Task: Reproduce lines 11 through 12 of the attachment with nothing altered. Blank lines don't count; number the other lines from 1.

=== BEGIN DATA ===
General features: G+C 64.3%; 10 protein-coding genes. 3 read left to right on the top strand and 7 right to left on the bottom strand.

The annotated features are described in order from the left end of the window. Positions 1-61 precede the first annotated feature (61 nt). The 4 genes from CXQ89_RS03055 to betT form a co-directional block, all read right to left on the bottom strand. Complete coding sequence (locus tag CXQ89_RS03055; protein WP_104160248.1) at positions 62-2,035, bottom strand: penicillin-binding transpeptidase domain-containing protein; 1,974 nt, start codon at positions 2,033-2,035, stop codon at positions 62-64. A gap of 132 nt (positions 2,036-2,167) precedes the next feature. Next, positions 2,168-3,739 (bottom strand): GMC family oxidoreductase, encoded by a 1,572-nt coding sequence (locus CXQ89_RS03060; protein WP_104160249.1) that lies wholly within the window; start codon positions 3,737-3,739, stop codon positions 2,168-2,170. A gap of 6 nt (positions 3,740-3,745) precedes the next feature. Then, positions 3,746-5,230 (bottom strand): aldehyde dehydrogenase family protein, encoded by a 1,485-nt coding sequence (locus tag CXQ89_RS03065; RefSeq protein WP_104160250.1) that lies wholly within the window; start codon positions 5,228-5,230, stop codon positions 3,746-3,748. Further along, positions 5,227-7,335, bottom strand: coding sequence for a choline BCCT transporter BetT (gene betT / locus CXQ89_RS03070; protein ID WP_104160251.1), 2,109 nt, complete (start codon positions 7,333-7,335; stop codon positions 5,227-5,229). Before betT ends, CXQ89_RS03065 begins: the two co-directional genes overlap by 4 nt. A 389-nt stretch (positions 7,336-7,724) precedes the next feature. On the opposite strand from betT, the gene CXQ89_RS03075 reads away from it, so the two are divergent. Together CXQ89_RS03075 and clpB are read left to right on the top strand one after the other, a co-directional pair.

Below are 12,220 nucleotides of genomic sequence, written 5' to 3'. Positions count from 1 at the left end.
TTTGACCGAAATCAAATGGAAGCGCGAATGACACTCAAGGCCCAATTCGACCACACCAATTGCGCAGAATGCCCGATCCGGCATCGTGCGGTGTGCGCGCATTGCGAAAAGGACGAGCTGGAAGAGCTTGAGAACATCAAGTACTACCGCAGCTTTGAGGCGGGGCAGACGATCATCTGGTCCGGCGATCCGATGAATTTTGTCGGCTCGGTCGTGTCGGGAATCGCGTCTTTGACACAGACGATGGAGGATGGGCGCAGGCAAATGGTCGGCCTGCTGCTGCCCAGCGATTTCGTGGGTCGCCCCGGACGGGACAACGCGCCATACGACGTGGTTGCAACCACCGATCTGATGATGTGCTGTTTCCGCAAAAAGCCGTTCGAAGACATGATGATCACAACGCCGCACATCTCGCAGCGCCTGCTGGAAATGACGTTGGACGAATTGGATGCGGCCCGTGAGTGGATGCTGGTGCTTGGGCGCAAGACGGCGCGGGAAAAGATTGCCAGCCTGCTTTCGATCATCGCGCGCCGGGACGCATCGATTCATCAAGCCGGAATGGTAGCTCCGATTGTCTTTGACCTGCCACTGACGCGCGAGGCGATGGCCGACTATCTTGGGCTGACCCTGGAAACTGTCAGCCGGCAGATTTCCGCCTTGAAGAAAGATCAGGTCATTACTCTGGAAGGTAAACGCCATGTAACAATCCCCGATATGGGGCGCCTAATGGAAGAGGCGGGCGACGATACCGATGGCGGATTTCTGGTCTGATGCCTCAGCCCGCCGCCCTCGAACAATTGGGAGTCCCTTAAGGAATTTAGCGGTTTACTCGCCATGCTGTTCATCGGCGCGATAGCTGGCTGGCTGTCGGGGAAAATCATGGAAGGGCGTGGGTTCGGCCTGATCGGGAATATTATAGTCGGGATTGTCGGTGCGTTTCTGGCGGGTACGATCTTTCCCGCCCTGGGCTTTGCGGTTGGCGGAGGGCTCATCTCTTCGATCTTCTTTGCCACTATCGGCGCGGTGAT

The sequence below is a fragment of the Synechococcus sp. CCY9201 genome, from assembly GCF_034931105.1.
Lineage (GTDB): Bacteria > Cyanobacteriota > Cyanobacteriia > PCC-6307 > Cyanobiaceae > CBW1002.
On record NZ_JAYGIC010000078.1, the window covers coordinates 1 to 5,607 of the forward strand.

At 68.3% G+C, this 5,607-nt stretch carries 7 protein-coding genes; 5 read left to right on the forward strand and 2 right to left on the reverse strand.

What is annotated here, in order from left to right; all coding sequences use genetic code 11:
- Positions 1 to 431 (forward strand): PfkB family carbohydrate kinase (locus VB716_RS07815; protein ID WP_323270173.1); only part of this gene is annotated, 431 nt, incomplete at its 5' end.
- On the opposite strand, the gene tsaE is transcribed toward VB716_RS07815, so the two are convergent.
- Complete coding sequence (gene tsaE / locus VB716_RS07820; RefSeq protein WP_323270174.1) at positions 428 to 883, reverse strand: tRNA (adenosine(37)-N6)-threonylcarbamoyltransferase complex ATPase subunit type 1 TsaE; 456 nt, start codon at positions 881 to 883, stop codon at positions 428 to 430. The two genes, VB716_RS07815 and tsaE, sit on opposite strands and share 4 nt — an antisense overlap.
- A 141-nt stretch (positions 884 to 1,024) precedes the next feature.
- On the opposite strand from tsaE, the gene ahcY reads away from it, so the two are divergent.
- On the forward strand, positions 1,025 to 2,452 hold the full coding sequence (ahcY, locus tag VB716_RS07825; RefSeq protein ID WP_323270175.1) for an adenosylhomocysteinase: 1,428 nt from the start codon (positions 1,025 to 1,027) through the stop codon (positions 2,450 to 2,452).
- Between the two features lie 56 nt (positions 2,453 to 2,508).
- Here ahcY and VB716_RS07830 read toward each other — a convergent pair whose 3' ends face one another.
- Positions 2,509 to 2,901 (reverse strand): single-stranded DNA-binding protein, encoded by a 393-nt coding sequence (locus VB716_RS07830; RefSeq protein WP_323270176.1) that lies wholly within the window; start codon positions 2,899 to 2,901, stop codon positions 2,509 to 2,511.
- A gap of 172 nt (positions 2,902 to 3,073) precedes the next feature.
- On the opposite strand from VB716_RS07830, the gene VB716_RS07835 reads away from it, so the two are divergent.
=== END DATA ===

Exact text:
- On the opposite strand, the gene tsaE is transcribed toward VB716_RS07815, so the two are convergent.
- Complete coding sequence (gene tsaE / locus VB716_RS07820; RefSeq protein WP_323270174.1) at positions 428 to 883, reverse strand: tRNA (adenosine(37)-N6)-threonylcarbamoyltransferase complex ATPase subunit type 1 TsaE; 456 nt, start codon at positions 881 to 883, stop codon at positions 428 to 430. The two genes, VB716_RS07815 and tsaE, sit on opposite strands and share 4 nt — an antisense overlap.